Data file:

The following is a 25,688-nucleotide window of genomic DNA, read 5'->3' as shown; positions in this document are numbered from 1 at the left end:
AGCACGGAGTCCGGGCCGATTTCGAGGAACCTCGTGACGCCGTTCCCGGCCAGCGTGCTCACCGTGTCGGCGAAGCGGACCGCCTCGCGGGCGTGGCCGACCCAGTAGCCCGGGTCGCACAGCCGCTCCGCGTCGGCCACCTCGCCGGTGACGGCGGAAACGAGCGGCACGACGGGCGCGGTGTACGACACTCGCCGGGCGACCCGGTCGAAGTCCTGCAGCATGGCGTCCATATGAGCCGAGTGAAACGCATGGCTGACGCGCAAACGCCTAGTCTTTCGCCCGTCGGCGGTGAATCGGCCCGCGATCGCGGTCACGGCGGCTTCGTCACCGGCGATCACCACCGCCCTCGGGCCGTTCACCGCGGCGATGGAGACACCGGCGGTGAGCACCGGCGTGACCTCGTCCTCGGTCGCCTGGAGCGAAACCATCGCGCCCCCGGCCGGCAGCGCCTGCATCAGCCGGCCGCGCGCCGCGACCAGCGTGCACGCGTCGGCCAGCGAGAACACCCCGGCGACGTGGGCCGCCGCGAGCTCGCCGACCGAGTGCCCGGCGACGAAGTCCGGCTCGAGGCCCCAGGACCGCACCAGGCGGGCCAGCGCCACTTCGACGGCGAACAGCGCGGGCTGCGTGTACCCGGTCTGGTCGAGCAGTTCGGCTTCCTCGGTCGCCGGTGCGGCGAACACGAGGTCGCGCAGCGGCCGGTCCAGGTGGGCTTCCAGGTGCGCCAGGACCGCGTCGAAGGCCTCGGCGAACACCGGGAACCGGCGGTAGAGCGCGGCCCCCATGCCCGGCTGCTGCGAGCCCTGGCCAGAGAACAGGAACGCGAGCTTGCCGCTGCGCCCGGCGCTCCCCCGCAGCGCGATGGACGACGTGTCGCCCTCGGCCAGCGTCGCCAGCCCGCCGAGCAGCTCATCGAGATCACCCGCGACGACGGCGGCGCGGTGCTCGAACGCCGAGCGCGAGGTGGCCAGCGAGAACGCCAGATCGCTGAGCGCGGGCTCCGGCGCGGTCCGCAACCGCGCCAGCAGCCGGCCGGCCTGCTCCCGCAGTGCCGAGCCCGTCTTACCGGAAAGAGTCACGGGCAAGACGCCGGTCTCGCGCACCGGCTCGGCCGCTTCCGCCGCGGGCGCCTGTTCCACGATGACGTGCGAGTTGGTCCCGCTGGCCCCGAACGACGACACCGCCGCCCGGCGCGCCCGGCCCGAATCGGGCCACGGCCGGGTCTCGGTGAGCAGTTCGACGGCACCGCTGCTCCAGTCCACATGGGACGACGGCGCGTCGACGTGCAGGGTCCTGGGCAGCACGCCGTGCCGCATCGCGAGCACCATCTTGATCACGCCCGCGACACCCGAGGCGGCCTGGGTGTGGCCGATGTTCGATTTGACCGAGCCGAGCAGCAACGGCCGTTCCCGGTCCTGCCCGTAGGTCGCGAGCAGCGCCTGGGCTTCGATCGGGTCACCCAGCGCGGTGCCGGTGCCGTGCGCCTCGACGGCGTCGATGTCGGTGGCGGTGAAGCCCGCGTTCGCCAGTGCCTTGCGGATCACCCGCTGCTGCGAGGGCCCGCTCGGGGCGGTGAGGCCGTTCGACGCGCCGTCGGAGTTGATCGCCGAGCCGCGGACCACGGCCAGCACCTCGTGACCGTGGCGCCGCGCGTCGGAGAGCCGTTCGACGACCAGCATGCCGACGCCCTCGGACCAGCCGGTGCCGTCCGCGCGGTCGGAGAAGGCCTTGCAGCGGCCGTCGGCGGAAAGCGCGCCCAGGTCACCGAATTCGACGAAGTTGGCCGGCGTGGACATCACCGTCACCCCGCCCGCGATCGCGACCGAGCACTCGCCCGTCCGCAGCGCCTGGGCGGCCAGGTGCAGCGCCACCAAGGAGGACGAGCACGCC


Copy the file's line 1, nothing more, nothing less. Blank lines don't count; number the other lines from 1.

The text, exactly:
The following is a 25,688-nucleotide window of genomic DNA, read 5'->3' as shown; positions in this document are numbered from 1 at the left end: